A few months ago, when a female employee used a washroom behind the resident bar, she suspected that someone peeped through the key hole. The next day she had returned with another female emplo yee as a spy. They caught the dishonest barman peeping through the key hole, red handed. After a full inquiry, the hotel manager had issued the barman the final warning and got the maintenance staff to cover the key hole of the washroom.

Soon, I arranged for my CHS colleagues doing their co-ops in other departments, to give a string of “Ado, Hila Wahalada?” nuisance calls to the resident bar every thirty minutes during peak times of the operation. It was hilarious to witness the re-action. He asked me, “who are these bastards calling me every thirty minutes?” I said, “I have no idea who is doing this.” After a month of these frequent nuisance calls, one day he was frustratingly muttering in Sinhala, “I never had these f***ing problems before all these bloody CHS trainees came to our hotel.” I immediately asked my colleagues to stop the nuisance calls.

One evening a nice-looking Swiss tourist in her mid-twenties came to the bar and ordered a drink. She was a long stay guest. Seated at the bar counter in a mini skirt, she was watching me closely. She was impressed with my speed in making cocktails and my newly mastered bar showmanship. She started chatting with me, while I was preparing a ‘Monsoon Killer’. I was shocked when she asked me, “Would you like to have a drink with me?” I immediately said, “No miss, I am a Hotel School trainee and not supposed to drink with guests at the hotel.” She then said, “I will meet you at the public bar at Hotel Serendib after you finish your shift at 10 pm.”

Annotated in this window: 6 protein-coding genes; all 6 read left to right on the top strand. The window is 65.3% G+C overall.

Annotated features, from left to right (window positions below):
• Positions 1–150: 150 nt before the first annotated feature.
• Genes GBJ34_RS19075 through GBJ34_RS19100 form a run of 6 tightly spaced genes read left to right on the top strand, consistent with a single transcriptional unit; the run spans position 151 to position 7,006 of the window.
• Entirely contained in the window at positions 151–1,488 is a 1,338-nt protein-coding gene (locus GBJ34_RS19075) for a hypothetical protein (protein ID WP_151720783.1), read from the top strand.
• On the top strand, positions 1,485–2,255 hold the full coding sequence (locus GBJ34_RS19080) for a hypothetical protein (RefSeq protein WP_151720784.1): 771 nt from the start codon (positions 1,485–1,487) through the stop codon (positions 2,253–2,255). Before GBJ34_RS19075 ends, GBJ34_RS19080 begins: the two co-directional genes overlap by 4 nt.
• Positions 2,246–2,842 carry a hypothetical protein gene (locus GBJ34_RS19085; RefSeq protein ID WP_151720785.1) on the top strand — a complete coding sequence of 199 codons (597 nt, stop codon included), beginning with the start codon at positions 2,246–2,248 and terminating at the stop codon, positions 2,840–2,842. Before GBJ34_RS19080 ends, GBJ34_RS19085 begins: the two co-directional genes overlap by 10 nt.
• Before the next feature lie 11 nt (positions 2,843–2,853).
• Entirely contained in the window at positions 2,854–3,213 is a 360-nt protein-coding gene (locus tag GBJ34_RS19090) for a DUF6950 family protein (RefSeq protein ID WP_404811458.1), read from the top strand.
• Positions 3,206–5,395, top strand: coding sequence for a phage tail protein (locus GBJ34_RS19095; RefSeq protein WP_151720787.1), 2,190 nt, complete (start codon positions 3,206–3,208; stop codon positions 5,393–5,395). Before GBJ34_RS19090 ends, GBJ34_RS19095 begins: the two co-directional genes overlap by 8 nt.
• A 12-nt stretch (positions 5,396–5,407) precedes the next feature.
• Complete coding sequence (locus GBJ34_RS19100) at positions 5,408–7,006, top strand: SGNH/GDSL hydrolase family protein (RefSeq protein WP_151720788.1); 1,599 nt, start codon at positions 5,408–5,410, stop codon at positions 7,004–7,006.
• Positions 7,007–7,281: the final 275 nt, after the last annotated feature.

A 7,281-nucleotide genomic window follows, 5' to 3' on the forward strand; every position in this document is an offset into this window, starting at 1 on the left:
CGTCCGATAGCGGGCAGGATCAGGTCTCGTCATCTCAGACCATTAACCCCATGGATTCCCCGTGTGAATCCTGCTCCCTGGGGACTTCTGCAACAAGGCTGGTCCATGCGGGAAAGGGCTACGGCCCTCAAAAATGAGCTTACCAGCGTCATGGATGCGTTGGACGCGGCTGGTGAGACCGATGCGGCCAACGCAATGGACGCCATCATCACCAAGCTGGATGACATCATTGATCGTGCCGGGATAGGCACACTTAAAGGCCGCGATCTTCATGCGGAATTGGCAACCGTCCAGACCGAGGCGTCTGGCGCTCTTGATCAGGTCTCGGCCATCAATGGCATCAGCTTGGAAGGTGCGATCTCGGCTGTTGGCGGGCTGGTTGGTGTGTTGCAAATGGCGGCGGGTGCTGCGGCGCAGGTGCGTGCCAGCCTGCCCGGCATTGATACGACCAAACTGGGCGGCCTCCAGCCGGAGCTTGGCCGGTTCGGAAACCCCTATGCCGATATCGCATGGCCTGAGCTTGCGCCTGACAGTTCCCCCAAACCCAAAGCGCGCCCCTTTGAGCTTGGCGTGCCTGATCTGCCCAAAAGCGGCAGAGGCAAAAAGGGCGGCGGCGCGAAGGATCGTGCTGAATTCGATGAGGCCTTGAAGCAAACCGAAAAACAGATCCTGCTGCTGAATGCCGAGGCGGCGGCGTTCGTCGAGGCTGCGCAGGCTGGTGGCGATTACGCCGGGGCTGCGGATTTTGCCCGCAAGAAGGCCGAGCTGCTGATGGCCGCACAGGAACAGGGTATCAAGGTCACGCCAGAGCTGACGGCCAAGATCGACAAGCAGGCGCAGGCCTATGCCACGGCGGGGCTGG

Bentota Beach Hotel Kitchen

I then spent a month in the kitchen which was managed by three CHS graduates four years my senior. Padde Withana was the Executive Chef and his batch mates U.C. Jayasinghe and Vijitha Nugegoda were the Assistant Chefs. They were a good team and played roles ideally suited to their personalities. Padde was the boss who was very creative in cooking and culinary arts. He planned all the menus and wrote the stores requisitions, while ensuring the overall quality of all dishes. U.C. was the disciplinarian, and focused on keeping the food cost below 40%. Nuga was the friendly people-oriented manager, who also managed the kitchen counter issuing dishes to the waiters. I worked with all three and learnt different aspects of kitchen management from each chef.

Padde did long shifts and worked very hard. He was very focused on creating a niche for himself as the best chef in Sri Lanka. I was fortunate to get the opportunity to be trained under Padde. He did not talk much with me, but taught me a lot about butchery work, food marinading, advance preparations, à la carte cooking, food decorations, butter carvings and buffet arrangements. Bulk cooking was something I never experienced at CHS.

I valued the real-life experience I gained at the Bentota Beach Hotel kitchen. That influenced my decision to specialize as a chef after I graduated from CHS. When I worked behind various types of buffet tables, I became very popular, among tourists, particularly young ladies. Everybody seems to like a chef in a uniform, carving a roast or grilling at the barbeque. I enjoyed being in the lime light and that confirmed in my mind, “I must become a Chef.”

A Good Recommendation

I was sad to leave Bentota Beach Hotel when the internship ended. Back at the CHS, I often dreamt of the interesting and useful times I had within the best resort hotel in Sri Lanka. I often spoke about it with my batch mates. For the first time in my two and half years at CHS, I paid attention to become better at kitchen labs (practical). This newly developed interest and passion, surprised CHS Chef Instructors. I gradually became better at cooking all types of dishes.